His Majesty’s Ship Invincible began life as the French warship L’Invincible and was launched at Rochefort, France, in 1744. With two decks, 74 guns, and a crew of 700 this was one of the elite fighting ships of the day. Such firepower could outmatch all but the largest three deck warships and was coupled with the speed and agility of much smaller vessels, making L’Invincible a far superior design. The 74 gun ship became the backbone of the Fleet for over half a century and 16 such vessels were present at the Battle of Trafalgar in 1805.
In 1747 L’Invincible, under the command of Captain Saint-Georges, was escorting a French convoy to India. On the 14 May, when the 30 ship convoy was off Cape Finisterre in northwest Spain, it was intercepted by a British squadron of 14 warships led by Admiral Anson. L’Invincible, though hopelessly outnumbered, fought valiantly to give the convoy time to escape. L’Invincible was the last ship to strike its colours at the Battle of Cape Finisterre. Of the 14 French warships, only two escaped. The rest were captured and put into service in the Royal Navy, or sunk.
L’Invincible was taken as a war prize and recommissioned as Invincible (without ‘HMS’, which was not an official abbreviation until several decades later). During her service with the Royal Navy she was the flagship of three Admirals, took part in two wars against the French and served as far away as the West Indies and Nova Scotia. Despite seeing little combat, the ship’s powerful attributes meant that its fourteen year sailing career included a variety of roles from flagship to fast troop transport.
On February 19th 1758, Admiral Boscawen’s fleet set sail from Portsmouth bound for Nova Scotia on a second attempt to take the French fort of Louisbourg. Invincible was meant to take part in this (ultimately) successful mission, but never left the Solent. After a calamitous series of events the esteemed warship ran aground on Dean Sand and, despite continuous attempts at refloating, the hull was flooded and fell over on its beam ends in gale force winds with seas breaking over the top.
After all that could be salvaged was retrieved, Invincible settled into the sandbank and became entombed for the next 221 years. In 1979 a local fisherman, Arthur Mack, brought up some remarkable timbers after snagging his nets on a sandbank in the eastern Solent, and the site now known as Horse Tail was dived by local divers Jim Boyle and John Broomhead, and later by Commander John Bingeman.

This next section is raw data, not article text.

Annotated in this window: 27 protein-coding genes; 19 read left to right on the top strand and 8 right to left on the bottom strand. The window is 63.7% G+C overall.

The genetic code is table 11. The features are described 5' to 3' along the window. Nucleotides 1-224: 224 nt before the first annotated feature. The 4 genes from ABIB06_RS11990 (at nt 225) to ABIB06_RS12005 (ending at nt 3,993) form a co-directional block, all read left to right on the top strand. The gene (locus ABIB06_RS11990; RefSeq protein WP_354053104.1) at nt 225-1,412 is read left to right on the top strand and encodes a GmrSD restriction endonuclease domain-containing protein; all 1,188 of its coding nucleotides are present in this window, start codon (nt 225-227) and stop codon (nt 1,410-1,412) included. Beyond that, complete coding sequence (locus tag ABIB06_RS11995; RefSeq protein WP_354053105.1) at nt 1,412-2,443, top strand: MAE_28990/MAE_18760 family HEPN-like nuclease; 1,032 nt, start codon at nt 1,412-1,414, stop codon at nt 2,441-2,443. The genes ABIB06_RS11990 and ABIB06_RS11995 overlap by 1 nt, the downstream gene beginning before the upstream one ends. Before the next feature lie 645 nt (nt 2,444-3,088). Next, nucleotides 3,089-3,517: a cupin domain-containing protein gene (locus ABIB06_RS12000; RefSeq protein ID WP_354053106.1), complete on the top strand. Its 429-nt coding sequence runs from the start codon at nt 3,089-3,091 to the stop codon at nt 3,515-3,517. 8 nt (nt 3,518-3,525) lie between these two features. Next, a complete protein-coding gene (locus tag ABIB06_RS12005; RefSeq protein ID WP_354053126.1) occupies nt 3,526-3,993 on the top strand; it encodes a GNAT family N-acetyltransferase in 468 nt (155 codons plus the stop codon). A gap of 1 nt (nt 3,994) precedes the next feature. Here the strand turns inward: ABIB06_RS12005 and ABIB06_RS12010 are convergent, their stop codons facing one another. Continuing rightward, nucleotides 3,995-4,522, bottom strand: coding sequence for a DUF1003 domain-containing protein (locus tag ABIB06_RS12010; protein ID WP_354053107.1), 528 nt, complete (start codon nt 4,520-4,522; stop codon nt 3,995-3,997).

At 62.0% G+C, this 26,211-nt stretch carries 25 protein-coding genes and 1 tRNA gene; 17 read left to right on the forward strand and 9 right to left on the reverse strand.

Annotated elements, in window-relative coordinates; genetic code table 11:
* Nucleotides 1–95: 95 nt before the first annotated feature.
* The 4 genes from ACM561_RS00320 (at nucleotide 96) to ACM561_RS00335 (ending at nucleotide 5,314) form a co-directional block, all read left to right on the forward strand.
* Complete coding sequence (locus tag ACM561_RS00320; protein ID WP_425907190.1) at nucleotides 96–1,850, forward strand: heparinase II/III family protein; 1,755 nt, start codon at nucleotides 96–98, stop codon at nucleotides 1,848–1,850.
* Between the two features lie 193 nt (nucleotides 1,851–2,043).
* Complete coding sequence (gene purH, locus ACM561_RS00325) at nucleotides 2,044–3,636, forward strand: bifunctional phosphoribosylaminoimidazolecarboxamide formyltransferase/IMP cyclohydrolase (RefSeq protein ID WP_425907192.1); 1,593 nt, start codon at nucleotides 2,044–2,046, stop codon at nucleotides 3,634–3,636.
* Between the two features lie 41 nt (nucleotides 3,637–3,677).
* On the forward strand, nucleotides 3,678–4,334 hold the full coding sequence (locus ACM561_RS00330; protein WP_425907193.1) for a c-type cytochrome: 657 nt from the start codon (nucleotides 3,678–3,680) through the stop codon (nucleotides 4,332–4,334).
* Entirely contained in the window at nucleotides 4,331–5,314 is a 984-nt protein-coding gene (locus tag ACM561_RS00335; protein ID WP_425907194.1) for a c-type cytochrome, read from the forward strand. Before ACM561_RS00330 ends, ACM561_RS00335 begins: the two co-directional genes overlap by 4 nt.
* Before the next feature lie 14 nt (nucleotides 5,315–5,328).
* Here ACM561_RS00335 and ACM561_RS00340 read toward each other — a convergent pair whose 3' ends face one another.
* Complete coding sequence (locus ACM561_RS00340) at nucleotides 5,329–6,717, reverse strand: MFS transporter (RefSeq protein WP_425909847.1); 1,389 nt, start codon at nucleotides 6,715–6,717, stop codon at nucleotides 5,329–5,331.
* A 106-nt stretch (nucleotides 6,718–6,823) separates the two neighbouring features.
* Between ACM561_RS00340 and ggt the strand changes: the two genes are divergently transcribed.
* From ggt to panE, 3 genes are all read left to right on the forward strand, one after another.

The team successfully identified the extensive wreck and formed The Invincible Committee (1758) to research and excavate the site. In September 1980 Invincible was designated as a Historic Shipwreck under the Protection of Wrecks Act 1973.
The Archive Project
The vast quantity of documentary records associated with this site has not been readily accessible until recently. In 2008 the MAT, supported by the Heritage Lottery Fund, began making this research archive publicly available by copying, sorting and digitising the great quantity of dive logs, site plans and artefact records and enabling public access on-line via the Archaeology Data Service (ADS). To see the results of this work, please visit the interactive site-viewer.
In 2009 an inspection of the Invincible protected wreck site was completed in conjunction with the Solent Marine Heritage Assets project. The monitoring dive assessed the structural remains extant on the seabed and recorded newly exposed items such as cable/cordage and a silver tankard/jug. The Solent Marine Heritage Assests Invincible Site Report is available to download for more information.
References & Further Reading
Bingeman, J. 2010. The First HMS Invincible (1747-1758): Her Excavations (1980-1991). Oxbow Books
Lavery, B. 1988. The Royal Navy’s First Invincible. The ship, the wreck and the discovery. Portsmouth: Invincible Conservations (1744-1758) Ltd.
Fenwick, V. and Gale, A. 1998. Historic Shipwrecks. Discovered, Protected and Investigated. Stroud: Tempus.